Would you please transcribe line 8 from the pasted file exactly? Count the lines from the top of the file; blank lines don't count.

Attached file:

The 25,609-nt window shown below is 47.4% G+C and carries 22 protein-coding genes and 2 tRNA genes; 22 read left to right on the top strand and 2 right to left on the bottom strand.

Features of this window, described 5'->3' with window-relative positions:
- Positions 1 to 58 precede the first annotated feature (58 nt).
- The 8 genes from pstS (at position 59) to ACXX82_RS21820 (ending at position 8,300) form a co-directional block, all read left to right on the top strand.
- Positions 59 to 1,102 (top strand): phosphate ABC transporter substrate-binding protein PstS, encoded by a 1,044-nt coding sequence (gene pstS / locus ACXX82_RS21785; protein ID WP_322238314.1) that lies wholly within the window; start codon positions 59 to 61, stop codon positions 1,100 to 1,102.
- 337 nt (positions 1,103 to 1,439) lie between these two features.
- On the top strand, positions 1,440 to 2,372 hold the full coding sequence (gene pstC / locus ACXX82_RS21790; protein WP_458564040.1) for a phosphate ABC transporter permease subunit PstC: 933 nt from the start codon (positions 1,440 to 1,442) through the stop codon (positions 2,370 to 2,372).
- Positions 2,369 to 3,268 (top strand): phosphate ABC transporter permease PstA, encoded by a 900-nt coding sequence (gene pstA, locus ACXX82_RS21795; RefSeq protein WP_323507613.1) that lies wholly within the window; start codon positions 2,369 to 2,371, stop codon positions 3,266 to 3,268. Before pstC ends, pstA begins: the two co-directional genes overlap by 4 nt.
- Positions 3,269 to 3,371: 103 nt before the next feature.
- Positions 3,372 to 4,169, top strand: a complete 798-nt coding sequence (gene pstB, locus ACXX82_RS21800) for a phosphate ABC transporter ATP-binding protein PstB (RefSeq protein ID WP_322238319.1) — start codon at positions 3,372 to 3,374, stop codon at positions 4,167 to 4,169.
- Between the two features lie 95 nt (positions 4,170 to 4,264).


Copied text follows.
- Positions 2,369 to 3,268 (top strand): phosphate ABC transporter permease PstA, encoded by a 900-nt coding sequence (gene pstA, locus ACXX82_RS21795; RefSeq protein WP_323507613.1) that lies wholly within the window; start codon positions 2,369 to 2,371, stop codon positions 3,266 to 3,268. Before pstC ends, pstA begins: the two co-directional genes overlap by 4 nt.